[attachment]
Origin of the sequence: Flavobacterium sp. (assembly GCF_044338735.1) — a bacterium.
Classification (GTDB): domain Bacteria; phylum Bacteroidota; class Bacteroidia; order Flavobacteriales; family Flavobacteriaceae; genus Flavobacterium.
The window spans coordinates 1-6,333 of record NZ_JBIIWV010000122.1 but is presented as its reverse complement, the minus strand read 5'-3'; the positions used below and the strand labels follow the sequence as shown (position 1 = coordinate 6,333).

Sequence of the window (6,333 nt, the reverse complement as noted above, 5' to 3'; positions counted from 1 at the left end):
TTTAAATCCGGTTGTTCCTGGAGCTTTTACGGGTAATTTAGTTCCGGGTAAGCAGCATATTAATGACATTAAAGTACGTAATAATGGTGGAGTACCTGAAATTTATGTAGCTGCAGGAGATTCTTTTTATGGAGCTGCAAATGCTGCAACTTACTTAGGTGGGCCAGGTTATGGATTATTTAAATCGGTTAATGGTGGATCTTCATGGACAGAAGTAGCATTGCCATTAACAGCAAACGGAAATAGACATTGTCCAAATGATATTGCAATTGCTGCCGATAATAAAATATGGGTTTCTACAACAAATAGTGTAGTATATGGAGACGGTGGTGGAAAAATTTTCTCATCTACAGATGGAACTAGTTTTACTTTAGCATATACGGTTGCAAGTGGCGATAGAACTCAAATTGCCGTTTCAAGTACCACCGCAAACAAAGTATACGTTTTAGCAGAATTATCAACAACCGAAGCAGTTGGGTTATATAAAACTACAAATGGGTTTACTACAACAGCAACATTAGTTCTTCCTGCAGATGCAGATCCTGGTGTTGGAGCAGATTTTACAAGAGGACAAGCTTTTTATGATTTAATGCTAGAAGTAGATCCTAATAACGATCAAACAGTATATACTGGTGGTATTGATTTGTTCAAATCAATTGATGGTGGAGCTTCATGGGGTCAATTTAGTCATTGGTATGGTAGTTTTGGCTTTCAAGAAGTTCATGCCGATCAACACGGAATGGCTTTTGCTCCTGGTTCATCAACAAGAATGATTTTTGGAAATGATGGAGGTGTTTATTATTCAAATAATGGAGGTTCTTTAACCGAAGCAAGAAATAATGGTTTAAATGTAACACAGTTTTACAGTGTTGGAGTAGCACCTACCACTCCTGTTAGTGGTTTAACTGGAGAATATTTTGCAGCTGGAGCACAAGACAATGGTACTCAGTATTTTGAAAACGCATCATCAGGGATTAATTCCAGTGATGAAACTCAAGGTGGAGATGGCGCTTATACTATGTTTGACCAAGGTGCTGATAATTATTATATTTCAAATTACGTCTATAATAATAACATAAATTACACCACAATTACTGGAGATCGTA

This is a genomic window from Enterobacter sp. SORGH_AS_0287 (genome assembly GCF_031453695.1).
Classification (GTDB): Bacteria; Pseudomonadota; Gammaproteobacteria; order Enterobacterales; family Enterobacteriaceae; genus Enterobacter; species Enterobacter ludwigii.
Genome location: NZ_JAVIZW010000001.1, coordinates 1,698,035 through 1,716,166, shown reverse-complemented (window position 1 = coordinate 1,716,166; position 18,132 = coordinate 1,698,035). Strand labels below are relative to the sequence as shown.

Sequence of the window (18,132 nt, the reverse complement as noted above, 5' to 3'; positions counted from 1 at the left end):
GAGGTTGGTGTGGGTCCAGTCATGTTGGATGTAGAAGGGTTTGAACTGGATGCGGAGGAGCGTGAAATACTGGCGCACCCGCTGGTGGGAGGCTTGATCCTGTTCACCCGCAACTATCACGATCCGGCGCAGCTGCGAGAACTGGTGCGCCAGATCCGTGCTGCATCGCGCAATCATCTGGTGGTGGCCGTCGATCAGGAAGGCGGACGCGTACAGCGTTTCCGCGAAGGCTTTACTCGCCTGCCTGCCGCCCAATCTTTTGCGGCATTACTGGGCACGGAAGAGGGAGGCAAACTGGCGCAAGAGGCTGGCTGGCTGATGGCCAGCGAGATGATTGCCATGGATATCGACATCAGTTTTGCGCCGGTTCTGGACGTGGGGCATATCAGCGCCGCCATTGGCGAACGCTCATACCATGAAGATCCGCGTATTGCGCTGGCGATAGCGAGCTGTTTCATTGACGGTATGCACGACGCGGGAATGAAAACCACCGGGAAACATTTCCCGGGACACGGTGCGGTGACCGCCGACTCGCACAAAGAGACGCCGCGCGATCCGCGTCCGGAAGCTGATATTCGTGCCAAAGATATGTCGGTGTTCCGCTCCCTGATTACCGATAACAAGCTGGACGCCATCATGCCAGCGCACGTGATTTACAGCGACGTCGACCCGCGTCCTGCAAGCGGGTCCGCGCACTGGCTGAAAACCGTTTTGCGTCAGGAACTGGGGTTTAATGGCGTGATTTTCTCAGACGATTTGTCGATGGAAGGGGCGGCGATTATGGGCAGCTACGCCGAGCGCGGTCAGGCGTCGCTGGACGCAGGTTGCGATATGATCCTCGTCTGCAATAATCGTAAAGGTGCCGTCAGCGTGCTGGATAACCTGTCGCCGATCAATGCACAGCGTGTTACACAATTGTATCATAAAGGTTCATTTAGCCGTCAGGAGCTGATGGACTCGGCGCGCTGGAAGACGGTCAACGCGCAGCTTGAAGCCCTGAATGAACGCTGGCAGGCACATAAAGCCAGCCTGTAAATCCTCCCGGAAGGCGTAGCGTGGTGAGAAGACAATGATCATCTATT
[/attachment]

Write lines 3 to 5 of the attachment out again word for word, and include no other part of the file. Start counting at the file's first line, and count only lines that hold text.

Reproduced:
The window spans coordinates 1-6,333 of record NZ_JBIIWV010000122.1 but is presented as its reverse complement, the minus strand read 5'-3'; the positions used below and the strand labels follow the sequence as shown (position 1 = coordinate 6,333).

Sequence of the window (6,333 nt, the reverse complement as noted above, 5' to 3'; positions counted from 1 at the left end):
TTTAAATCCGGTTGTTCCTGGAGCTTTTACGGGTAATTTAGTTCCGGGTAAGCAGCATATTAATGACATTAAAGTACGTAATAATGGTGGAGTACCTGAAATTTATGTAGCTGCAGGAGATTCTTTTTATGGAGCTGCAAATGCTGCAACTTACTTAGGTGGGCCAGGTTATGGATTATTTAAATCGGTTAATGGTGGATCTTCATGGACAGAAGTAGCATTGCCATTAACAGCAAACGGAAATAGACATTGTCCAAATGATATTGCAATTGCTGCCGATAATAAAATATGGGTTTCTACAACAAATAGTGTAGTATATGGAGACGGTGGTGGAAAAATTTTCTCATCTACAGATGGAACTAGTTTTACTTTAGCATATACGGTTGCAAGTGGCGATAGAACTCAAATTGCCGTTTCAAGTACCACCGCAAACAAAGTATACGTTTTAGCAGAATTATCAACAACCGAAGCAGTTGGGTTATATAAAACTACAAATGGGTTTACTACAACAGCAACATTAGTTCTTCCTGCAGATGCAGATCCTGGTGTTGGAGCAGATTTTACAAGAGGACAAGCTTTTTATGATTTAATGCTAGAAGTAGATCCTAATAACGATCAAACAGTATATACTGGTGGTATTGATTTGTTCAAATCAATTGATGGTGGAGCTTCATGGGGTCAATTTAGTCATTGGTATGGTAGTTTTGGCTTTCAAGAAGTTCATGCCGATCAACACGGAATGGCTTTTGCTCCTGGTTCATCAACAAGAATGATTTTTGGAAATGATGGAGGTGTTTATTATTCAAATAATGGAGGTTCTTTAACCGAAGCAAGAAATAATGGTTTAAATGTAACACAGTTTTACAGTGTTGGAGTAGCACCTACCACTCCTGTTAGTGGTTTAACTGGAGAATATTTTGCAGCTGGAGCACAAGACAATGGTACTCAGTATTTTGAAAACGCATCATCAGGGATTAATTCCAGTGATGAAACTCAAGGTGGAGATGGCGCTTATACTATGTTTGACCAAGGTGCTGATAATTATTATATTTCAAATTACGTCTATAATAATAACATAAATTACACCACAATTACTGGAGATCGTA